InsuranceERM Annual Awards 2024 - UK & Europe

Crowe: Optimism for the future

Justin Elks, partner and head of risk consulting, gives his thoughts on what it takes to be a successful insurance risk consultancy firm in this day and age.

Congratulations for winning risk consultancy of the year for the fifth successive time. Why do you think you've won the award five times in a row?

We cherish this award for its recognition of the value and quality of our work. It is meaningful as it's voted for by independent industry risk experts who look at our client testimonials and endorsements. The focus is on clients' experiences, not the number of projects completed, or the size of a consultancy - unlike some other awards.

You spent most of your career on the other side of the fence – what led you to become a consultant?

Yes, I spent most of my career in insurance, in finance and risk roles developing new frameworks and approaches. Having built up a lot of expertise in risk and Solvency II, I sought a change from traditional CRO roles.

Justin ElksWith guidance from a coach, I reflected on the aspects of my work that I found most fulfilling, focusing not on titles or positions but on autonomy, problem-solving using my expertise, and driving meaningful change. Much to my surprise at the time, that led to consulting being a natural choice.

While business is sometimes seen as lacking 'creativity' compared to 'creative industries', I've found consulting to be very creative in helping clients solve complex problems.

The fact that I've spent most of my career in industry has given me a lot of experience as a buyer of consulting services – providing valuable insight into what works and what doesn't. Consultancy has a bad name, and I wanted to pursue a different approach, aligned with my expectations of how consultancies should interact and assist clients.

So what's different about how you do things at Crowe?

Having experienced the common issues with traditional consultancies firsthand during my industry days, I witnessed the pitfalls of transactional engagements. Partners would sell the work, then vanish, leaving the junior team to project manage. You could buy the 'A' team in a pitch, then have the work delivered by the 'C' team. Consultants can fail to value your business and culture, imposing their own methods. This approach proved costly, yielding little beyond flashy PowerPoint slides. It can feel like consultancy is being done 'to' or 'at' you, rather than 'with' you.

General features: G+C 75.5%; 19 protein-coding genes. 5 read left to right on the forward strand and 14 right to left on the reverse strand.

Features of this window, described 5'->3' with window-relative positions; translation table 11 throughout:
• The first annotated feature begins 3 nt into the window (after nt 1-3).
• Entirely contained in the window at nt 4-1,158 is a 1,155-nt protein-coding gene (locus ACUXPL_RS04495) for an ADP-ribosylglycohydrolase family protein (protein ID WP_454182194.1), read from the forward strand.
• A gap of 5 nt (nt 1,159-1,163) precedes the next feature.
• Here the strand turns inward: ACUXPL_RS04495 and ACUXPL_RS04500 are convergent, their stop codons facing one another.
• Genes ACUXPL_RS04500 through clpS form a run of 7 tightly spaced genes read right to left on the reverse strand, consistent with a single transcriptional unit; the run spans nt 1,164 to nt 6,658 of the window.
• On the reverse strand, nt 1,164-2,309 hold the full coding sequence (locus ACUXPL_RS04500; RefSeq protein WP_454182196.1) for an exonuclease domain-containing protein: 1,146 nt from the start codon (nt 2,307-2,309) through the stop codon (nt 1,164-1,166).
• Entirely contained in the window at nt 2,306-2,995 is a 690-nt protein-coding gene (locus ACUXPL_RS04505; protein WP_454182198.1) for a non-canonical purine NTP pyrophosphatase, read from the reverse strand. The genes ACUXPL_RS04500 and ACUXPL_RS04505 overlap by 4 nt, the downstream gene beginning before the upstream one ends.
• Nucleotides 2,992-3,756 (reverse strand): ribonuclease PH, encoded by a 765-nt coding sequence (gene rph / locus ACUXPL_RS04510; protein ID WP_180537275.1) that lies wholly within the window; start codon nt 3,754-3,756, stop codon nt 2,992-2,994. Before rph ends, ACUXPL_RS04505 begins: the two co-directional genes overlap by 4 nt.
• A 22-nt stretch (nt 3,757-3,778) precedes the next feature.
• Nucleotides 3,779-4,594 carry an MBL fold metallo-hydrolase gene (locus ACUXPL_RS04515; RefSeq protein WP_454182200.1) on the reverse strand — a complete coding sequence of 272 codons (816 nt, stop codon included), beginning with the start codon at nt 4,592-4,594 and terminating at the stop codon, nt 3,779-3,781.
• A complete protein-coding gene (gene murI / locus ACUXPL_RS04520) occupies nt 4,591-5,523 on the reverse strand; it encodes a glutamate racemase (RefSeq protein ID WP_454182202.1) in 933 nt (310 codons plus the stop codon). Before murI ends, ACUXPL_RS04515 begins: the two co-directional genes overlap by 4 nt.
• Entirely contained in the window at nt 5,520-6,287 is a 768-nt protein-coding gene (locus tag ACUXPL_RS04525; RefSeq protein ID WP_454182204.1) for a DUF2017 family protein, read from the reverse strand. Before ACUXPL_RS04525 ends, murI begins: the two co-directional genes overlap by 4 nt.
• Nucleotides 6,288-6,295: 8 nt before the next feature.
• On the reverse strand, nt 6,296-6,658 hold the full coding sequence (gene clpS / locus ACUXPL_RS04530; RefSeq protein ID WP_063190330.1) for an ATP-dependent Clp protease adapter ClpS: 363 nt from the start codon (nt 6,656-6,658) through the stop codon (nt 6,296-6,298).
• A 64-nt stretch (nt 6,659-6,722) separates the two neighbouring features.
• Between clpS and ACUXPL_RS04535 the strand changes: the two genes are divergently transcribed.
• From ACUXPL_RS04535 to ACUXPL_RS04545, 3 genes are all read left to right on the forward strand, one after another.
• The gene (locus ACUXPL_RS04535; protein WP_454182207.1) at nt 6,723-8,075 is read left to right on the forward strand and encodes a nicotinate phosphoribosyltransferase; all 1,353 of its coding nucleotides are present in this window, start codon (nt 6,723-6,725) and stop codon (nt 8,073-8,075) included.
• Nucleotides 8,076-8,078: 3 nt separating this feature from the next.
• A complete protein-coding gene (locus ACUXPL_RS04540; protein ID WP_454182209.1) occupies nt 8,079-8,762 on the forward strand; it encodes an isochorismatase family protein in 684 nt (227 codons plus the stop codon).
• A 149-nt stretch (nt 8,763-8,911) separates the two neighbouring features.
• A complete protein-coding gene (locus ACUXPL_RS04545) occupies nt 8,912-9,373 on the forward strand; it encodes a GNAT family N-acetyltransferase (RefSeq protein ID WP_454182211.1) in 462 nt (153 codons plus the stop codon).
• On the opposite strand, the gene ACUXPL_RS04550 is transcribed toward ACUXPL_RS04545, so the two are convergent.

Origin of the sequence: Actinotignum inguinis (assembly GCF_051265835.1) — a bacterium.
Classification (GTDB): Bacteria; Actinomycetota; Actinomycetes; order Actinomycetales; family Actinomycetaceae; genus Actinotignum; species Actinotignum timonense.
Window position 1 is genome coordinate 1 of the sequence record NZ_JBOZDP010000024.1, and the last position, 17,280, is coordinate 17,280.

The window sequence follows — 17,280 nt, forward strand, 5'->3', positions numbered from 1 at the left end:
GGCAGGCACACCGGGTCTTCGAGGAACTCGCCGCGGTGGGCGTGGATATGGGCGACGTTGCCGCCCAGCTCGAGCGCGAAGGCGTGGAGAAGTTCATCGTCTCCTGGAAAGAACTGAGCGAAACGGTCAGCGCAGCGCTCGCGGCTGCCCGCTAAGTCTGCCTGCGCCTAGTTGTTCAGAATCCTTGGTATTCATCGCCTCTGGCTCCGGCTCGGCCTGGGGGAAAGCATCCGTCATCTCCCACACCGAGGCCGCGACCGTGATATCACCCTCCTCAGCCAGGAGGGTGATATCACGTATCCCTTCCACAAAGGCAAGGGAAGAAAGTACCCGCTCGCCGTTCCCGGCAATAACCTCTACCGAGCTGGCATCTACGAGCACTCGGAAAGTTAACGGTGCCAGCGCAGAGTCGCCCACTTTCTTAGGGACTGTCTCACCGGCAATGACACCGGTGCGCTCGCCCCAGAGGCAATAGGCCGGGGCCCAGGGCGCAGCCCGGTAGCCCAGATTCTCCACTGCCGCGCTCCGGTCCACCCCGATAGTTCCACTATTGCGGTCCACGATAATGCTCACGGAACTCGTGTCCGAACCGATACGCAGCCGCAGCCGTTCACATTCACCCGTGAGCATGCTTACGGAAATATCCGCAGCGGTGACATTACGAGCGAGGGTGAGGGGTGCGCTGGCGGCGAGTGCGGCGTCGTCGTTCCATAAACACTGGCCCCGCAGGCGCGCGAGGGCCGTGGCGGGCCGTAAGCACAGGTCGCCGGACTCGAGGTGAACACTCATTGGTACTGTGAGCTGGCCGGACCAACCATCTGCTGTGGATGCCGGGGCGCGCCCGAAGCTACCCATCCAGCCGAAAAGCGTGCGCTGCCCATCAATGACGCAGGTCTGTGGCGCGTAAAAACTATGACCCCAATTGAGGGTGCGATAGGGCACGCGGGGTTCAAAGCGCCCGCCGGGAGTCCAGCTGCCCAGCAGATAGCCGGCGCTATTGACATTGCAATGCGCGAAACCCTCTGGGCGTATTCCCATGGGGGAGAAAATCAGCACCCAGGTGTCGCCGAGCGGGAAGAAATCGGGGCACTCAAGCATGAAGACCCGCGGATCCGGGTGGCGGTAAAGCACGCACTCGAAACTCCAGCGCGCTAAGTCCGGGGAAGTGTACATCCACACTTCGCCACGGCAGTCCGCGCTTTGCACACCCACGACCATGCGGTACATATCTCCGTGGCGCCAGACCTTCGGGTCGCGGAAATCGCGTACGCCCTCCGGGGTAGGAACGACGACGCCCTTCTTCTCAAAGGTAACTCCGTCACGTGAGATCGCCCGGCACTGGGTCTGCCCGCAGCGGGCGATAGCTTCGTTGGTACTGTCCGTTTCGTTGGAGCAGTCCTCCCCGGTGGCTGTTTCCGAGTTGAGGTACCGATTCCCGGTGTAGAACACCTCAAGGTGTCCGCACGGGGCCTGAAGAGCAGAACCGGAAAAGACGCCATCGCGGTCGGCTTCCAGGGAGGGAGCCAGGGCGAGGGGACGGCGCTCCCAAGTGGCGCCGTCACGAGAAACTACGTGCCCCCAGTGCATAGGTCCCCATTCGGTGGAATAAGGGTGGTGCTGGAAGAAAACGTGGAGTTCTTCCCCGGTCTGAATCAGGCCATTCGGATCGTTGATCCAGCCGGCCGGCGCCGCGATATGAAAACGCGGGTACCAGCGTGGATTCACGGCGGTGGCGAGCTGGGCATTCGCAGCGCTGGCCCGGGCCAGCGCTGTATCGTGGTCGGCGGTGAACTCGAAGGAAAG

At Crowe, we see ourselves as an integral part of our client's teams, collaborating closely with our team members. Our approach is practical not theoretical, and we think the combination of our experience and collaborative approach means that the changes we recommend or make are more sustainable, and get a better return on the investment in our services.

We prioritise a strategic approach, focusing on extracting value rather than just meeting regulatory requirements.

What are the challenges most concerning your clients currently?

We see an increasing focus on streamlining approaches to reporting, to free up capability to focus further on delivering on transition plans. We have helped clients to prioritise where they can make a difference in managing sustainability risks and opportunities, while minimising duplication and navigating increasing complexity. This helped them make tangible progress where it matters most.

We are also seeing an increased focus on operational resilience as we approach March 2025. I anticipate a focus on scenario testing and enhancing frameworks - frameworks that perhaps look good on paper, but don't help organisations build resilience in practice. Properly addressing third-party risk is increasingly a significant part of building resilience.

We are seeing a continuing increase in clients focusing on the cost-efficiency of their governance, risk and resilience work. Our focus on value, and that we do not see compliance as an end in itself, means we help our clients to get more value from the investment they make in their work.

In terms of transformation, few organisations have truly achieved the flexibility needed to constantly refine and improve their ways of working. Leading companies are focused on removing the barriers to this kind of agility.

Finally, the coming of age of AI and the evolution of modelling is leading to an increased focus on model risk and data governance - putting in place the infrastructure and approaches to unlock the value inherent in data.

How do you see the future for Crowe?

We've built a strong reputation in the industry in sustainability, risk and governance, resilience, data and transformation, and invested in our talent across those areas.

It's exciting that clients are coming to us with challenges that don't fall into neat silos. This enables us to help them by joining the dots. This is something I think other consultancies will really struggle to match as they can struggle to collaborate across disciplines. I'm really excited for the future.